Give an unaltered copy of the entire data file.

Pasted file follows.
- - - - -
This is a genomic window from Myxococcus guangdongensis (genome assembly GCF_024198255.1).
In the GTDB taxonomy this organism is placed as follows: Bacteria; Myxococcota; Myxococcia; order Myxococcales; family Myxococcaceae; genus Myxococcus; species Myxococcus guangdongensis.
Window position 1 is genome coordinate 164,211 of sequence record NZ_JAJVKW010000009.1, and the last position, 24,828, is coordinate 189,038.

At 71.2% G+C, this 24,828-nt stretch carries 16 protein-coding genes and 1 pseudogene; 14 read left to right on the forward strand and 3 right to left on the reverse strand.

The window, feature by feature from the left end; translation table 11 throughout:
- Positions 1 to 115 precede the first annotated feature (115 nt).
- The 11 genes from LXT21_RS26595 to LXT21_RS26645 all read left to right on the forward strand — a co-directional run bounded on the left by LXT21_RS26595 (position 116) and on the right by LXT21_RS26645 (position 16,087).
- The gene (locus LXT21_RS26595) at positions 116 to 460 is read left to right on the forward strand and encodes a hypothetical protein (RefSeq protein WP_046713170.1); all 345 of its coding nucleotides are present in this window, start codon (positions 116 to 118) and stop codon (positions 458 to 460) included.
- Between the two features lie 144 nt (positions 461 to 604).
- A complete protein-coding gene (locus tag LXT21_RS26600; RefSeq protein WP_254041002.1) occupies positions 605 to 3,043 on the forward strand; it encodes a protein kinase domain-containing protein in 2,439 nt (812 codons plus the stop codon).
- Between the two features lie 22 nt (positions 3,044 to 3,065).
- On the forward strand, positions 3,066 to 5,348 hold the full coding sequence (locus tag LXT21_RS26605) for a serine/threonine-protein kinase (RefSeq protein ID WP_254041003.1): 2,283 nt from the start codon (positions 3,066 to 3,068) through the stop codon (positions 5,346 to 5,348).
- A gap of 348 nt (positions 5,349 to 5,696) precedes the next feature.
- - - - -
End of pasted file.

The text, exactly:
This is a genomic window from Myxococcus guangdongensis (genome assembly GCF_024198255.1).
In the GTDB taxonomy this organism is placed as follows: Bacteria; Myxococcota; Myxococcia; order Myxococcales; family Myxococcaceae; genus Myxococcus; species Myxococcus guangdongensis.
Window position 1 is genome coordinate 164,211 of sequence record NZ_JAJVKW010000009.1, and the last position, 24,828, is coordinate 189,038.

At 71.2% G+C, this 24,828-nt stretch carries 16 protein-coding genes and 1 pseudogene; 14 read left to right on the forward strand and 3 right to left on the reverse strand.

The window, feature by feature from the left end; translation table 11 throughout:
- Positions 1 to 115 precede the first annotated feature (115 nt).
- The 11 genes from LXT21_RS26595 to LXT21_RS26645 all read left to right on the forward strand — a co-directional run bounded on the left by LXT21_RS26595 (position 116) and on the right by LXT21_RS26645 (position 16,087).
- The gene (locus LXT21_RS26595) at positions 116 to 460 is read left to right on the forward strand and encodes a hypothetical protein (RefSeq protein WP_046713170.1); all 345 of its coding nucleotides are present in this window, start codon (positions 116 to 118) and stop codon (positions 458 to 460) included.
- Between the two features lie 144 nt (positions 461 to 604).
- A complete protein-coding gene (locus tag LXT21_RS26600; RefSeq protein WP_254041002.1) occupies positions 605 to 3,043 on the forward strand; it encodes a protein kinase domain-containing protein in 2,439 nt (812 codons plus the stop codon).
- Between the two features lie 22 nt (positions 3,044 to 3,065).
- On the forward strand, positions 3,066 to 5,348 hold the full coding sequence (locus tag LXT21_RS26605) for a serine/threonine-protein kinase (RefSeq protein ID WP_254041003.1): 2,283 nt from the start codon (positions 3,066 to 3,068) through the stop codon (positions 5,346 to 5,348).
- A gap of 348 nt (positions 5,349 to 5,696) precedes the next feature.